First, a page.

Weak punishments for wildlife crime are doing little to prevent the destruction of endangered species, experts say.
According to prominent conservationists and officials, wildlife crime is almost always prosecuted as a misdemeanor, leaving little to deter criminals looking to illegally kill animals for sport or profit.
Conservationists point to ivory trafficking as one example of a wildlife crime that authorities are doing little to prevent. Ivory, usually taken from an elephant’s tusk, commands high prices on the black market, leading poachers to kill 100,000 African elephants in the past three years alone.
Those who are caught with ivory are given just three days in jail, five days of probation, and a $320 fine. Those caught with rhino horn tended to attract much harsher punishment, averaging about 120 days in jail, 99 days of probation and a $78,427 fine.
Data from the U.S. Fish and Wildlife Service shows violations have increased rapidly since 1999 while fines collected have decreased, only spiking with major cases.
According to Paul Raymond, a retired investigator for the National Oceanic and Atmospheric Administration, the punishment for killing or harassing protected wildlife is toothless.
“Somebody could take an AK-47 and just shoot up a pod of pilot whales,” said Raymond in an interview with E&E Publishing. “That’s the same as a traffic offense.”
While fines vary widely according to the infraction, those prosecuted for wildlife crime rarely see the inside of a cell. When rhino horn is worth as much heroin on the black market, but getting caught with it is much less risky than drug or weapons trafficking, it has attracted the attention of terrorists and organized crime, leaving both people and endangered species in even greater peril.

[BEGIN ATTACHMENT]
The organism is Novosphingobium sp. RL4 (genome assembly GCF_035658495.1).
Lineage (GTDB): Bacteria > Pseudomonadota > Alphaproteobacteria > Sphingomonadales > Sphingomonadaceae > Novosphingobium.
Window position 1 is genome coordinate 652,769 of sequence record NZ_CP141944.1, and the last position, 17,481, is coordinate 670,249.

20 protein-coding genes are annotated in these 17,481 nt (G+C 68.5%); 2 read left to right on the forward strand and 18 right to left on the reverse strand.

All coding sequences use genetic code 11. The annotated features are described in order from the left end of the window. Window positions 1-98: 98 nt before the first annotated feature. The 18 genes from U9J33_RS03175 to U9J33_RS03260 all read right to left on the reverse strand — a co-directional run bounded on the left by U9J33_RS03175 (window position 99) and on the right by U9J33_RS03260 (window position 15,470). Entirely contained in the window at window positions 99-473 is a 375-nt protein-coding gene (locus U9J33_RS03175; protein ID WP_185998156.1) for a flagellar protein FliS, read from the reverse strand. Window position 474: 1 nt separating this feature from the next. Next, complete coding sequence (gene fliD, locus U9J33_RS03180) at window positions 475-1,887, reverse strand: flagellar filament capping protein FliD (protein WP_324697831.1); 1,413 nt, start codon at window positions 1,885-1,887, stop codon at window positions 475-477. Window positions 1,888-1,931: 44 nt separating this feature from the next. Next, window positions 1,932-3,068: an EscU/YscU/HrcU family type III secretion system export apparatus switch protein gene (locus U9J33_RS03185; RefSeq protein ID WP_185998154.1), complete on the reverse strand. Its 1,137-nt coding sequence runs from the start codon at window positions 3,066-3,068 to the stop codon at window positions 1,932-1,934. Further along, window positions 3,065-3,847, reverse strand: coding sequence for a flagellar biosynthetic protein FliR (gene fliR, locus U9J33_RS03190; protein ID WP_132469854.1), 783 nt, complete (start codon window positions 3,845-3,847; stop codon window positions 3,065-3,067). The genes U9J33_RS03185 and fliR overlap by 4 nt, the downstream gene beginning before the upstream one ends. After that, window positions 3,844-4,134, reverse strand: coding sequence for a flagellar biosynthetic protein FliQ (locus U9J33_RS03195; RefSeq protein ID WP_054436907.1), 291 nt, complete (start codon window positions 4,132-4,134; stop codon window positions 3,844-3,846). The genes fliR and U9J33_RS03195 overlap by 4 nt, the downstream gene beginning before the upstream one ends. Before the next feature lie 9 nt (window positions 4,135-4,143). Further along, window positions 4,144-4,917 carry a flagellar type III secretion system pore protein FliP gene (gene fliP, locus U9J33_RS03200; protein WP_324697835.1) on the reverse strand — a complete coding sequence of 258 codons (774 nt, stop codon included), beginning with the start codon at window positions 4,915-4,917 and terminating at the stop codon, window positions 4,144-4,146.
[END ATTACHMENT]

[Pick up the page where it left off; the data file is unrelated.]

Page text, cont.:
The United States has laws designed to protect wildlife both at home and overseas, but according to some conservationists, they amount to a slap on the wrist for those few who are apprehended.
Prosecutors are largely hobbled by the Endangered Species Act, which carries a maximum $50,000 fine and up to a year imprisonment for a single infraction. Other laws on the book meant to protect wildlife have about the same penalties. In order to lock away a convict for longer, prosecutors must link their crimes to something bigger in the eyes of the court.
Some lawmakers are working to make that connection easier. S. 27: Wildlife Trafficking Enforcement Act of 2015, a bill co-sponsored by Senators Dianne Feinstein (D-Calif.) and Lindsey Graham (R-S.C.), would make getting caught with at least $10,000 worth of an endangered species carry the same weight as a racketeering or money laundering offense.
By protecting animals and cutting off revenue streams for terrorists and criminals, the bill looks to attract bipartisan support. It’s also meant to pave the way for a more politically-viable way to protect animals, following the recent difficulties of the Lacey Act.
With tougher laws like S. 27, officials hope to send a message to small-time operators and make the connections needed to unveil and reign in large-scale operations.
With the illegal wildlife trade constituting billions and costing the lives of millions of animals yearly, a single bill won’t be sufficient, but officials says it’s a step forward to ensure that after years of legal impotence, the punishment for poaching and trafficking endangered species will finally fit the crime.